In rotation: 12/3/15

Former Haçienda DJ selling entire 8,000-strong vinyl record collection: Buckley Boland, a former resident DJ at the now defunct nightclub, took to Facebook to announce that he is open to “serious offers” for his 8,000-strong collection. Boland said that the decision of fellow Haçienda veteran Dave Haslam to sell his 4,000-record collection to DJ Seth Troxler last month (November) made him consider shifting his own backlog.

South Korea Just Opened an Incredible Vinyl Record Library: Featuring 10,000 vinyl records and 3,000 books, the public library is a music lover’s paradise. Its two above-ground levels are stocked with rare albums, like the controversial “butcher cover” edition of The Beatles’ 1966 album Yesterday and Today, as well as every issue of Rolling Stone published since 1967. In the basement, Understage houses a performance space to support independent musicians and holds regular shows.

See inside Jack White’s Third Man Records store in Detroit: The store is painted black and yellow with flashes of lipstick red. There’s an impressive radio tower on top of the building. The entire facade is a window, and the ceilings sit high.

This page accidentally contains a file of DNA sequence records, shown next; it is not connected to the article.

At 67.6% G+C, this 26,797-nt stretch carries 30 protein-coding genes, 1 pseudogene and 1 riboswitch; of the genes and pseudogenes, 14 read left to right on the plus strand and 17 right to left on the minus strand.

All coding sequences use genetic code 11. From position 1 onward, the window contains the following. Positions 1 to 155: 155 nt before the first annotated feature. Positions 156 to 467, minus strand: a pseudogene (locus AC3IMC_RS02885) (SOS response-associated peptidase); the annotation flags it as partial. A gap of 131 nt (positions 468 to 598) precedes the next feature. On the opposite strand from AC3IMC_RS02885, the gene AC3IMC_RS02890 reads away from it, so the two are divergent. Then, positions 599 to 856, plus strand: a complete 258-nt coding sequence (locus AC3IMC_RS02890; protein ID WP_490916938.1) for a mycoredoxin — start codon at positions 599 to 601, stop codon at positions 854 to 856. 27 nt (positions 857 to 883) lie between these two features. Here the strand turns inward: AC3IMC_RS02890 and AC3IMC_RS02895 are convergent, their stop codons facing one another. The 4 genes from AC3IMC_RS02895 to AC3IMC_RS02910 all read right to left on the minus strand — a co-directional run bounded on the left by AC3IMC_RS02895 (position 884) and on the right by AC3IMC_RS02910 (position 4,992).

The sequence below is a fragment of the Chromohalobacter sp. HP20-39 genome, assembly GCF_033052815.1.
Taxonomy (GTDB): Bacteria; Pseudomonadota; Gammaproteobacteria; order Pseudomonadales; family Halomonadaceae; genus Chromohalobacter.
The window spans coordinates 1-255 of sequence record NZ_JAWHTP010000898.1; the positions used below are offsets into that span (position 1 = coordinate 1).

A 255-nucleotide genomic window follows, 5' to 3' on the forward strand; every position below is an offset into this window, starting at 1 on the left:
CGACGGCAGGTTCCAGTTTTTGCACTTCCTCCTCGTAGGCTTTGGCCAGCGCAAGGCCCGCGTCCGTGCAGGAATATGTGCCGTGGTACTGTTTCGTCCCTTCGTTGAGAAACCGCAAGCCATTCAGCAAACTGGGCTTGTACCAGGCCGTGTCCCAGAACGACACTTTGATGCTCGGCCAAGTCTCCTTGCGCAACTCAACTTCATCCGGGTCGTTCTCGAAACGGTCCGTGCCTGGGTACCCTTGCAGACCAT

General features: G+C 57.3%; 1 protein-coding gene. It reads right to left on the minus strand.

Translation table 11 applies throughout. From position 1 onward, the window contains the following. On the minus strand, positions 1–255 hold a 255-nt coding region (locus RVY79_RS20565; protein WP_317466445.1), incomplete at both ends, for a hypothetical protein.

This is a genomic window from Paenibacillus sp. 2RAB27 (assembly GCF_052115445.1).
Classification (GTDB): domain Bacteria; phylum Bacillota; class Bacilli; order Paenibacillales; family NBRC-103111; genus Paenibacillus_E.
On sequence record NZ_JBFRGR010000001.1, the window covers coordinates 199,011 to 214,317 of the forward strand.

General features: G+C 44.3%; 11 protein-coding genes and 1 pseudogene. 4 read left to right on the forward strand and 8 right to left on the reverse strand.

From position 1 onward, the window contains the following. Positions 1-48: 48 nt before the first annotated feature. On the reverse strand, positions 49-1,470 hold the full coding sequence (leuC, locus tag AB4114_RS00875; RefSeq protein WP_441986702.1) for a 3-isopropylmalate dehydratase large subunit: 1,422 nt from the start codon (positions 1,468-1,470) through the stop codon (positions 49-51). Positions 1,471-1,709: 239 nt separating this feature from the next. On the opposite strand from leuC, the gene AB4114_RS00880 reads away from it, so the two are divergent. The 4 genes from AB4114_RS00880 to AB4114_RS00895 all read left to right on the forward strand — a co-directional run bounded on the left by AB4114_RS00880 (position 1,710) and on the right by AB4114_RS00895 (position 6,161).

The rise and fall — and rise again — of vinyl: “Some would say it’s because of the sound. If you ask audiophiles, they’ll always contend that analog formats are superior to any digital media in terms of fidelity. Warmth, tonality, dynamics: these are terms you’ve probably heard bandied about during those sorts of discussions. If you ask completists, it’s the collectibility factor. For casual fans, however, the appeal is tied to something tactile…

Vinyl hunters find hidden gems in crates of collectables: “Vinyl records are being revived; it’s come back in such a big way, I really think it’s important to keep physical records. I love having something so big to hold and look at the cover.” He said he had about 50 records in his collection, growing rapidly.

Old and rare vinyl record collection taken during Watford burglary: All the records, by artists including Michael Jackson, UB40 and Level 42, were still in their sleeves. PC Sarah-Ann Feeney said: “The stolen records covered a variety of music genres and many of them were extremely rare and distinctive…”

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